In such cases, the fraudster usually attempts to obtain sensitive information over a voice call. The fraudster normally tries to gain the victim’s trust by impersonating a credible individual such as a banking authority or a police investigation officer. Victims may not verify the received calls purportedly made by such persons thinking that the calls are from regulators, to avoid embarrassment or as a result of “warnings” given by the “officer".
Fake phone calls have been on the rise whereby scammers would trick customers into revealing their confidential banking credentials (such as login ID/password/NRIC, etc.) by following given instructions.
To know how to protect yourself against Phone Scams, please read the Notices below:
Spyware is a software that enables a user to obtain covert information about another’s computer activities by transmitting data covertly from their hard drive. It is one of the most common threats on the internet. It can easily infect your device and it can be hard to identify. Spyware is a threat to businesses and individual users since it can steal sensitive information and harm your network.
You can recognise spyware on your device when it shows symptoms such as slow or crashes unexpectedly, running out of hard drive space and you are getting pop-ups when you are online or offline. If you think your device is affected, run a scan with your current security software and remove the spyware using the virus removal tool.
Cybercriminals may use embedded links to lure you into clicking on them and upload malware to your device or network in order to collect your confidential information. Only click on the embedded link from trusted sources to avoid running the risk of malware being uploaded to your computer or network.
Also known as a “conformational call” or “pretence call” or “tapping” is a tape-recorded call between two people, usually between the victim and the suspect of the crime. The cyber-criminals may pretend to be bank officers to obtain your confidential information. Once obtained your confidential information, the cyber-criminals may be calling your bank to pose as you and perform transactions using your account.
Another form of pretext calling is when the cyber-criminals request for your confirmation on transactions that supposedly made with your credit card. When you inform cyber-criminals that you do not have such credit cards, you’re provided with a fake Bank Negara Malaysia telephone number in order to lodge a report. Upon calling, the cyber-criminals will request for confidential information which will subsequently be used for fraudulent activities.
Another type of pretext calling whereas the cyber-criminals will call up and pretend to call from a legal company, court, customs or police station. The cyber-criminals then state that you have an outstanding amount and needs to be paid on the same day. If you fall with their tactic, you will be forced to make payment to them over the phone. Do not trust such a call and always demand an official letter so that you can verify the statement.
Pharming is the fraudulent practise of directing Internet users to a bogus website that mimics the appearance of a legitimate one, in order to obtain personal information such as passwords, account numbers and etc. It can be conducted either by changing the host file on your computer by the exploitation of a vulnerability in DNS server software. If you are accessing AmBank corporate internet banking, please ensure the website address has https:// in its URL.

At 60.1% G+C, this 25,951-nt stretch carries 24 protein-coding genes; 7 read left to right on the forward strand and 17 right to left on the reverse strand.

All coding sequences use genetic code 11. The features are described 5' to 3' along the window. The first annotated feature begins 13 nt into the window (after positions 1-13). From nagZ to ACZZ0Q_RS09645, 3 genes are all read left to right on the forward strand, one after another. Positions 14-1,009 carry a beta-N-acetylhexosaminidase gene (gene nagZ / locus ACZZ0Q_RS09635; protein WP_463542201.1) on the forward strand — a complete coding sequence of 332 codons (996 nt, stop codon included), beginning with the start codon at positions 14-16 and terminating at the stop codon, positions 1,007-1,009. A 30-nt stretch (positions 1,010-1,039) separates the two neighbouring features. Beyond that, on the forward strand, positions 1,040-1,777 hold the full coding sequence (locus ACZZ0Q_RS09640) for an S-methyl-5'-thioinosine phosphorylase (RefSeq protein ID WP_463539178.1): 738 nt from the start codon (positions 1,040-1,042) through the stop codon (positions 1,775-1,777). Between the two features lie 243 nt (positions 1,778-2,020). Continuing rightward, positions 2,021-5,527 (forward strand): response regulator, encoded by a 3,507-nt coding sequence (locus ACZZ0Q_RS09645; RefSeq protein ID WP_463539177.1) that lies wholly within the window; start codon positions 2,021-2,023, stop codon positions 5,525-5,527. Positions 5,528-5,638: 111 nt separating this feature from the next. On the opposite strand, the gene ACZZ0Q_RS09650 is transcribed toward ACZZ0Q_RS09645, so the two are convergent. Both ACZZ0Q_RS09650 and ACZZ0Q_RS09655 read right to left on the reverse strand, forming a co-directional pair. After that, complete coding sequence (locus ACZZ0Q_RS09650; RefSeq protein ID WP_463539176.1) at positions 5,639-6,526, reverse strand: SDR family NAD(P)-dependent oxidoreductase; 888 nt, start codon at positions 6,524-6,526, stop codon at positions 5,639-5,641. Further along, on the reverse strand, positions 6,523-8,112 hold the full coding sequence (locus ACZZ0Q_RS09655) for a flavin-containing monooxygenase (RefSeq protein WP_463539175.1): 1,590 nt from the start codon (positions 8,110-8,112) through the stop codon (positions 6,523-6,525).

Keylogging is the activity carried out by cyber-criminals using keylogger technology that tracks and records consecutive keystrokes on a keyboard. Also known as “Keyboard Capturing”, the users who use the keyboard for logging in to the online banking often unaware that their activities are being monitored. Keyloggers are used to gain fraudulent access to confidential information such as personal details, credit card data, access credentials, etc.
Protect your account by installing the anti-spyware applications which are able to detect and disable/cleanse keylogging software. AmBank corporate internet banking is secure from keylogging as each PIN is invalidated as soon as it is used.
Keylogging on ATM
Cybercriminals have been known to use keyboard overlays on ATMs to capture people’s PINs. Each keypress is registered by the keyboard of the ATM as well as the criminal’s keypad that is placed over it. The device is designed to look like an integrated part of the machine so that bank customers are unaware of its presence.
Cover the keypad with your hands when entering the PIN into an ATM or supermarket’s terminal. Some banks and supermarket’s terminal already equipped with a cover to prevent theft and some are not. Hiding your PIN when you use an ATM is a simple way to avoid nasty financial surprises in your bank account.
Keylogging on Mobile
The main purpose for cyber-criminals to keylogging on mobile phones is to capture and transmit information including email, SMS and keystrokes on mobile phones without the phone user knowing it.
SMS scam usually involves SMSes initiated by a fraudster to trick victims into believing that they have won a contest/reward and which attempt to lead them into compromising their banking information and/or create an internet banking facility without the victim even realising it.
This type of scam may also involve ‘identity theft’ since an unauthorised person usually pretends to be a valid account holder and accesses the customer’s account (usually through the internet), unbeknown to the account holder.
Fake SMSes have been on the rise whereby scammers would trick customers into revealing their confidential banking credentials (such as login ID/password/NRIC, etc.) by following given instructions.
To know how to protect yourself against SMSes Scams, please read the Notices below: